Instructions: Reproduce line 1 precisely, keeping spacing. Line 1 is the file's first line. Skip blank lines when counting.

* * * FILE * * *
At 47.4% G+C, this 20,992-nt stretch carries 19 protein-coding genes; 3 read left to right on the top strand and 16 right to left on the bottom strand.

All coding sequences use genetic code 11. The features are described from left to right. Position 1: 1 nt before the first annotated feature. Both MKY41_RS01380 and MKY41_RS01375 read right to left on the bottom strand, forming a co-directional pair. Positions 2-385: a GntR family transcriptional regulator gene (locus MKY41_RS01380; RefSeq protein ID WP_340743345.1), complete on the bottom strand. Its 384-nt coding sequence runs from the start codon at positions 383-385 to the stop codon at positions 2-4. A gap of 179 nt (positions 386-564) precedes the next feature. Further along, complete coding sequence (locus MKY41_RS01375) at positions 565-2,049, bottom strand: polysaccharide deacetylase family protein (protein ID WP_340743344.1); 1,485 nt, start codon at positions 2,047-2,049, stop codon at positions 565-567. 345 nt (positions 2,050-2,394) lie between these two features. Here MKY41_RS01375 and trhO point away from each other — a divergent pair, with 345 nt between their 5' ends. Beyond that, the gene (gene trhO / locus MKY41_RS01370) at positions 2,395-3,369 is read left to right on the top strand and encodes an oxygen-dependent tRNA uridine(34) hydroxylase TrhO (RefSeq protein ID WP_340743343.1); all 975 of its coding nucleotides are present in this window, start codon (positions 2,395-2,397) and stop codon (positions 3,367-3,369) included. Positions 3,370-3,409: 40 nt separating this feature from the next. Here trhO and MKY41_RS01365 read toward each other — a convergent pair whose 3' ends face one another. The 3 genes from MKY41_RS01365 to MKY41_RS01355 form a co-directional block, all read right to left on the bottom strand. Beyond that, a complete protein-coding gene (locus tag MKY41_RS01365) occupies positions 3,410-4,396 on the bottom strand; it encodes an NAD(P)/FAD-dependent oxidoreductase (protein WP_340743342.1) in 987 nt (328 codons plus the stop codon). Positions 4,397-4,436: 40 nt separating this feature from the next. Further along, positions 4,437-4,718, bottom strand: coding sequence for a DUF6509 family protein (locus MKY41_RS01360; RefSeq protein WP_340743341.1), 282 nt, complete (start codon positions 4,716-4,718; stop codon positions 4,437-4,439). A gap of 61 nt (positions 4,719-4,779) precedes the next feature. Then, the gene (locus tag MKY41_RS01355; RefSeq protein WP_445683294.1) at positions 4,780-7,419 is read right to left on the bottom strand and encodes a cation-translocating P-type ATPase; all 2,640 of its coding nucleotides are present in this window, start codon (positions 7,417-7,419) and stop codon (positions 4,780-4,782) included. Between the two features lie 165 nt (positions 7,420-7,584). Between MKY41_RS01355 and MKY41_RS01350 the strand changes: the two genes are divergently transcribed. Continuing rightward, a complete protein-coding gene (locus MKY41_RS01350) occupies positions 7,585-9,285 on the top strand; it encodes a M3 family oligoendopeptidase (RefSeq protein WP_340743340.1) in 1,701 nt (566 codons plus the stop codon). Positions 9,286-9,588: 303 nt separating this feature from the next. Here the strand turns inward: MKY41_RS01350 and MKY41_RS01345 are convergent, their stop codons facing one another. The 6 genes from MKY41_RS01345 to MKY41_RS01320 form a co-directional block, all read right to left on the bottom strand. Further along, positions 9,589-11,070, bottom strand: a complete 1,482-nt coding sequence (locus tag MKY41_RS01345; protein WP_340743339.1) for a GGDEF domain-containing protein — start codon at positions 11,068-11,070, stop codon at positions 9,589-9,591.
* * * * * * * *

At 47.4% G+C, this 20,992-nt stretch carries 19 protein-coding genes; 3 read left to right on the top strand and 16 right to left on the bottom strand.